The rising incidence of feline obesity over the last 20 years has led to an increased incidence of diabetes mellitus in cats. The Association for Pet Obesity Prevention reported in 2009 that 58% of cats were overweight or obese. Studies show that in 1970 the incidence of diabetes was approximately eight cases per 10,000 cats, increasing to 124/10,000 in 1999, or over 1 in 100 cats. Ad lib (free) feeding of high calorie, highly palatable diets to cats with decreasing exercise demands is largely responsible.

Close to 90% of new diabetics can obtain remission of their disease with insulin therapy, diet and weight control, along with addressing any disease processes that decrease the body’s sensitivity to insulin such as dental disease, pancreatitis, or other infectious and inflammatory diseases. However, many cats require insulin therapy for life and there are risks of serious complications associated with having blood glucose that is either too high or too low.

Home monitoring of the blood glucose by the owner is an effective means to treat the diabetes while preventing hypoglycemia (too low blood glucose). This requires a portable blood glucose monitor and glucose test strips. A tiny drop of blood is collected from the inside of the ear or a paw pad and the time of the day, as well as the number of times per day for testing will depend on how well regulated the cat is. This will be discussed and recommended by your veterinarian and may change during times of stress or illness.

Most cats are very tolerant to the small lancet that is used to collect the blood sample and, though you may be intimidated initially, most owners indicate that once perfected testing of blood glucose and administration of insulin is much easier than administering oral medications.

Test results at home tend to be more accurate because of decreased stress in the home environment and the ability to test on multiple days while avoiding lengthy trips to the veterinary hospital. This in turn decreases the costs associated with managing a diabetic cat.

Here is a technique for collection (it may take a little while to download); however, your veterinarian will typically schedule appointments to instruct you on the use of your home monitoring system.

Adjustments may need to be made in testing and insulin dosing and visits to the veterinarian and consultations with your veterinarian will be required at times. However, by learning to monitor at home you can improve the health and welfare of your cat.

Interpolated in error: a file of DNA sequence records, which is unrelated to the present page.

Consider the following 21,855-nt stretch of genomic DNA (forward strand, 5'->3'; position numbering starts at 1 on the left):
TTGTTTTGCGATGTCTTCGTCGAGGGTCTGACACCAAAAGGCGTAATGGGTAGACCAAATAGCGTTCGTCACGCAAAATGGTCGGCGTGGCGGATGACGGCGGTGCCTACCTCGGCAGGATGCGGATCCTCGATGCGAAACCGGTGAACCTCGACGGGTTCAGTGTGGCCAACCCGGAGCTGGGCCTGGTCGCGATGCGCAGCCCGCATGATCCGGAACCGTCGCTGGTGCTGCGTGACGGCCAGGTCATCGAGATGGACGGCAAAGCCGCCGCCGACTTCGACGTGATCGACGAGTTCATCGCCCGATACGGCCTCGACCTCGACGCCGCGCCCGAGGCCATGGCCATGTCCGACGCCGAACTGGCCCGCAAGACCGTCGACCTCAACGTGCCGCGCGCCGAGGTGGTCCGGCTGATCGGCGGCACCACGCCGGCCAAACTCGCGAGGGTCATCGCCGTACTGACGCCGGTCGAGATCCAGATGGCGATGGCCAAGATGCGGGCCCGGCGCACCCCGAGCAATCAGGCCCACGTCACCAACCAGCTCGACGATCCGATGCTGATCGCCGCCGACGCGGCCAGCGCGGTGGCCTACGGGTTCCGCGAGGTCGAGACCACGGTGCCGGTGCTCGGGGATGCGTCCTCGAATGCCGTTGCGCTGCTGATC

Dr Cindy McManis

Dr. Cynthia McManis received her Doctorate of Veterinary Medicine from Texas A&M University in 1985. She developed her interest in cats during her first year post-graduation. She began to actively pursue more education and information regarding feline health care and joined the Academy of Feline Medicine in 1989. When the American Board of Veterinary Practitioners approved feline practice as a specialty board in 1995, she was in the first class to sit for the exam. She is 1 of 90 board certified feline practitioners in the country at this time. Dr. McManis founded Just Cats Veterinary Services in 1994.

Outside of her clinic cases, she is a feline internal medicine consultant for Veterinary Information Network, a web based resource for veterinarians all over the world. She has also served on several committees within the American Association of Feline Practitioners and the American Board of Veterinary Practitioners (ABVP). She established an ABVP residency site at Just Cats in 2008 and mentors new graduates as well as seasoned practitioners who are interested in achieving ABVP certification.

Dr. McManis is an avid triathlete and is constantly training for races. She completed her first Iron Man in May of 2012. She is owned by 2 home kitties- Amante (“Monty”) and La Mariquita (“Mari”), and 2 hospital kitties- Momma Kitty and O’Malley.

Just Cats Veterinary Services
1015 Evergreen Circle
The Woodlands, TX 77380

Phone: (281) 367-2287
Email: vets@justcatsvets.com

Website: http://www.justcatsvets.com/